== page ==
Being safe is always important during the winter holiday season, but perhaps more so than ever this year.
We’re dealing with the usual safety risks and the addition of COVID-19 that may be changing what our plans look like.
Being mindful of different risks that are possible during this time of year is important, and the following are ways you can keep your family and yourself safe this year.
Be Careful On the Roads
While there may be fewer people on the roadways this year than other years because of COVID-19, it’s still a dangerous time to drive.
According to the National Highway Traffic Safety Administration, December is the most dangerous time for drivers.
There are a lot of factors that play into this. One is the fact that more deliveries are being made, so there are more trucks on the road. People are also more likely to be taking long trips that could leave them fatigued, and there’s also a greater risk that people on the road are under the influence following holiday parties and gatherings.
You should never drive after having any alcohol, and if you’re going to be traveling, make sure you get plenty of rest beforehand.
COVID-19 and Holiday Celebrations
If you’re planning how to celebrate the holidays safely in the midst of COVID-19, then you should be aware of all local safety guidelines and rules where you live. There may be limits on in-person gatherings in your state or city.
Also, if you’re high-risk or you live with someone who is, be mindful of community spread as you’re making decisions as to how you’ll celebrate.
If at all possible, outdoor gatherings are considered the safest way to celebrate if you are going to see people. If you can’t be outdoors, opening your windows or doors can add ventilation, which may be helpful.
Shorter gatherings are considered safer than long ones, as are smaller events.
You might also want to avoid gathering with people who don’t follow similar safety measures to your own.
Wearing masks during events can be useful, although not entirely protective, as can ensuring everyone is following best practices for hand hygiene.
Be cognizant of sharing food as well. Use disposable utensils and plates if you can, and also disposable serving items that you can replace often.
Avoiding Food Poisoning
Along with the COVID risk during this holiday season, there are other potential infection risks to be aware of.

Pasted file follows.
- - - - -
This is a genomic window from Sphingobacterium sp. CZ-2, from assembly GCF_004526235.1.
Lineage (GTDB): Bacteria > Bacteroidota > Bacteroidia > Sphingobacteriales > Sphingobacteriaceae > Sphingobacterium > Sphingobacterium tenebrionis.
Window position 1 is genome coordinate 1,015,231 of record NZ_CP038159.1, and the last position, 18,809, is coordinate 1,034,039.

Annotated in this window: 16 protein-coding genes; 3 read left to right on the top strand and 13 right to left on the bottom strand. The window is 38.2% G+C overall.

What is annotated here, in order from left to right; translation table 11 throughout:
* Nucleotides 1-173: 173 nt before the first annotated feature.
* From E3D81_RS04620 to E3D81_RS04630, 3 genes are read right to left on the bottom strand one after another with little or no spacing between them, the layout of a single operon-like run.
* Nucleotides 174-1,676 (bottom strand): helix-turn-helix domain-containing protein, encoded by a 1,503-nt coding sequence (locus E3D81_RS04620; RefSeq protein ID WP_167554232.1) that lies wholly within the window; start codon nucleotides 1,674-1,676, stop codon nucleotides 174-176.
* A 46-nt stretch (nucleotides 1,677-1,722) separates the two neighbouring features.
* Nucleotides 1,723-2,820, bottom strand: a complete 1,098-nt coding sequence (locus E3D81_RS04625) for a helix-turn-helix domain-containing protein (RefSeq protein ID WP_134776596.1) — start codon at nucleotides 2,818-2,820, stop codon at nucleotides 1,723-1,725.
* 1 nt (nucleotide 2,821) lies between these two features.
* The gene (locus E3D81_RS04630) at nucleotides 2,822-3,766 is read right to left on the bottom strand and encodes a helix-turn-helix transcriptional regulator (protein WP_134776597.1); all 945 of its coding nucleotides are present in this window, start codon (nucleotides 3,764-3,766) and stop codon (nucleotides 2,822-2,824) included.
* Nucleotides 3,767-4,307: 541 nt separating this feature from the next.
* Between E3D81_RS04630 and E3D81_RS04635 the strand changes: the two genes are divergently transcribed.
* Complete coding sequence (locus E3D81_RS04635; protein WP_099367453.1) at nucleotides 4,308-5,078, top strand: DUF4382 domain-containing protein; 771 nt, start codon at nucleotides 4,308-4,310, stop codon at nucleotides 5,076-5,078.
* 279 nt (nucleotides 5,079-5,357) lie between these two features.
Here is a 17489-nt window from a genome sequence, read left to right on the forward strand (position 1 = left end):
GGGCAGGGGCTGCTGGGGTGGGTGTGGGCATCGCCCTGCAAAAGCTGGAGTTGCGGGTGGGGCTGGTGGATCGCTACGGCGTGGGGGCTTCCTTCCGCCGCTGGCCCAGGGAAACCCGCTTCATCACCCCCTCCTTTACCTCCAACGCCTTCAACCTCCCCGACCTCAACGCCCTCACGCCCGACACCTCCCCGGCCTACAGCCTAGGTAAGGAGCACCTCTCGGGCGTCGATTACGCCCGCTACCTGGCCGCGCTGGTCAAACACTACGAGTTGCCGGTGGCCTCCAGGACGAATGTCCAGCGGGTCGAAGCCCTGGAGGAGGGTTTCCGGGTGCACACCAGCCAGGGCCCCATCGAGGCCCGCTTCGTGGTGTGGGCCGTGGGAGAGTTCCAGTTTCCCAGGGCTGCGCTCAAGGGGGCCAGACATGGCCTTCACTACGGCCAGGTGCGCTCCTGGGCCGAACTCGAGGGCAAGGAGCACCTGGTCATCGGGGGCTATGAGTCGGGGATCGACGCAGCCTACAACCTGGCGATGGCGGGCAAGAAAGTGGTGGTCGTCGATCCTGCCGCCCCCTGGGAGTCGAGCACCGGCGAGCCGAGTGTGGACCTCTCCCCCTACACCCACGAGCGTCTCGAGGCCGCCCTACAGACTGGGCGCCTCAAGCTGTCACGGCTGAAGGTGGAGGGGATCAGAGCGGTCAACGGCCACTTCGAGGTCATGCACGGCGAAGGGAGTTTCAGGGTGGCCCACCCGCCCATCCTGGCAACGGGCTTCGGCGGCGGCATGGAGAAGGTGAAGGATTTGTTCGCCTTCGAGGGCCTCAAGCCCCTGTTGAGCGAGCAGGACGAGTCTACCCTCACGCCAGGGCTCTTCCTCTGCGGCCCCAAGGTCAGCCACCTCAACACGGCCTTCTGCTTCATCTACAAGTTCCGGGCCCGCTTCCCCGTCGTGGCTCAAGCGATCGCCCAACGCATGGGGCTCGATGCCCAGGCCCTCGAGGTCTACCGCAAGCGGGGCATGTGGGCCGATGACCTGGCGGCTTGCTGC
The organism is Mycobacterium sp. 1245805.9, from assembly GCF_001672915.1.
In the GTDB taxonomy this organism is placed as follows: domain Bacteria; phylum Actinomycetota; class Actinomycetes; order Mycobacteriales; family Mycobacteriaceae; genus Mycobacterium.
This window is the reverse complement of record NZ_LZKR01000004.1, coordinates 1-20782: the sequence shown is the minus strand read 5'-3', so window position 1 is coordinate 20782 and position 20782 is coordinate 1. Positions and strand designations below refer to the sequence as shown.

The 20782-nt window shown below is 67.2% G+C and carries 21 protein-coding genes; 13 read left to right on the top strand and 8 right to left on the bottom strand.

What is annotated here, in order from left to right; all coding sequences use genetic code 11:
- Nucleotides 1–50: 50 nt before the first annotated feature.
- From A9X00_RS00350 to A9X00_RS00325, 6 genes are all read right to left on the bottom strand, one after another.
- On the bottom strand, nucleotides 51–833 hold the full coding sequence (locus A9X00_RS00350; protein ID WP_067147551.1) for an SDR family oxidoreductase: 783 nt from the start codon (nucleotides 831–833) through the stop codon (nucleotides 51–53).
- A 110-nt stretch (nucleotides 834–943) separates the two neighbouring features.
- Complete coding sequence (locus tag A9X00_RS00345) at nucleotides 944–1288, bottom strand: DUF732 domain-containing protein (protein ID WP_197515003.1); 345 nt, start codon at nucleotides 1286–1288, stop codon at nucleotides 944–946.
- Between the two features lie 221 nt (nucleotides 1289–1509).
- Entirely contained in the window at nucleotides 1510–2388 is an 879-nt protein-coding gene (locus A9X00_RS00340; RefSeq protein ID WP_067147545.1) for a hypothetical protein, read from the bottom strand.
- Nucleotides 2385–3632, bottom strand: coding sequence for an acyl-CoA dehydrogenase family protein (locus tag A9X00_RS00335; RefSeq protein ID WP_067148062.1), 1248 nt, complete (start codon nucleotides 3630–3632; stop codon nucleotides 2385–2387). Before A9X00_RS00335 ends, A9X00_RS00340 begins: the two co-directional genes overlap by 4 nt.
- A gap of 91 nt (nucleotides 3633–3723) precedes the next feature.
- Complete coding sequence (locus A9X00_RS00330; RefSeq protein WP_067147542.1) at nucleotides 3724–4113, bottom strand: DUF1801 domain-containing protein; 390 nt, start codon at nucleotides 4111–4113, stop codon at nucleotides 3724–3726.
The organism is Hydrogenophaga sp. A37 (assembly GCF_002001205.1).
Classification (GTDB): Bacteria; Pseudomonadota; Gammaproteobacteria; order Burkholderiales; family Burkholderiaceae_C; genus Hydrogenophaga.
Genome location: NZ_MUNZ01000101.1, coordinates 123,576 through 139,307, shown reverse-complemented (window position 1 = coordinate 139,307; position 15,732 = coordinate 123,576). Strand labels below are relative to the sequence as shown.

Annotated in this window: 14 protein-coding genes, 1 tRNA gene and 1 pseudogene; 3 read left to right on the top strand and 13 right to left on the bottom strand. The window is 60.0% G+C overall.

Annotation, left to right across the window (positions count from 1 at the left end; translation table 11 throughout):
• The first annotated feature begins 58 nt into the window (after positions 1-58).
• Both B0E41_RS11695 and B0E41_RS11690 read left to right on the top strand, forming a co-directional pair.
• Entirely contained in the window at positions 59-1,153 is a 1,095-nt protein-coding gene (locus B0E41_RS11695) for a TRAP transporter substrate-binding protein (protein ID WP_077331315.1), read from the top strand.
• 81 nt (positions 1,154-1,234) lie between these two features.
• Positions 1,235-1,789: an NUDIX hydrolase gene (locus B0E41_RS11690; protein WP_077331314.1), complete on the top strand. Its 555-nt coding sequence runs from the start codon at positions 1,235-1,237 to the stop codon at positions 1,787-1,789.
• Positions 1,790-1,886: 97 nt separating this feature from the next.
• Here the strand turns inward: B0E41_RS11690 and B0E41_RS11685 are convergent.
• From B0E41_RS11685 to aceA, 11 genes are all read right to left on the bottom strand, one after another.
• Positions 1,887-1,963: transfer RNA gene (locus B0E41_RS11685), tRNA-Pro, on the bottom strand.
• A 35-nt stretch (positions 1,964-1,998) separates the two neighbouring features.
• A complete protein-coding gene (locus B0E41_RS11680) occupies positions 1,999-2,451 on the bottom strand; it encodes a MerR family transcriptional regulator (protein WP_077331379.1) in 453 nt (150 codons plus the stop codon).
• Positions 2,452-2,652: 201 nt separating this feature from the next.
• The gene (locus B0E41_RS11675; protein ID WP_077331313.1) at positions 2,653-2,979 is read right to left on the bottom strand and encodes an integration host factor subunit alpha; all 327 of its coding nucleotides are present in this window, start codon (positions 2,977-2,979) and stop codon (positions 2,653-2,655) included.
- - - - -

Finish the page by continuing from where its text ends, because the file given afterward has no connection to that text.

Food safety is a big issue during the holidays.
You should always use separate cutting boards and utensils for cooked and uncooked meat. Check everything with a food thermometer to ensure it’s properly cooked, and refrigerate leftovers within two hours after they’re served.
Holiday leftovers are good for three to four days after prepared, but only when they’re refrigerated properly.
The National Fire Protection Association says one-third of home decoration fires begin because of candles. Two out of every five decoration fires happen when decorations are placed too close to a source of heat.
Ways to reduce your risk of a fire during the holidays include:
- Put candles in a safe place where they can’t be knocked over.
- Keep all lighters and matches up high and away from children.
- Don’t burn things like wrapping paper or wreaths in your fireplace.
- Always use a screen on your fireplace when you have a fire going.
- Don’t leave anything with a flame unattended, including while you’re sleeping.
- Have your chimney and fireplace checked at least once a year.
- If you have a live tree, cut around two inches from the trunk to expose the fresh wood and help with water absorption.
- Your tree should be a minimum of three feet away from fireplaces and radiators
- Never block a doorway with a tree.
- If you have a light set that has a broken socket or bare wires, replace it.
- If you’re leaving your house, turn off all your decorations and lights.
Other Holiday Safety Tips
Some other general safety tips for the holidays include:
- Stay warm and especially watch your extremities. Wear light, warm layers and if any of your clothing or socks get wet, change them right away.
- Find healthy ways to deal with your stress and get support. The holidays can be mentally draining, especially this year.
- Always wear your seatbelt when driving and have your passengers do the same.
- If your doctor advises it, get any necessary seasonal vaccinations.
Finally, while the weather is cold, try and stay active and be mindful of the food you eat during this time. Staying healthy overall can help you deal with physical and mental stress.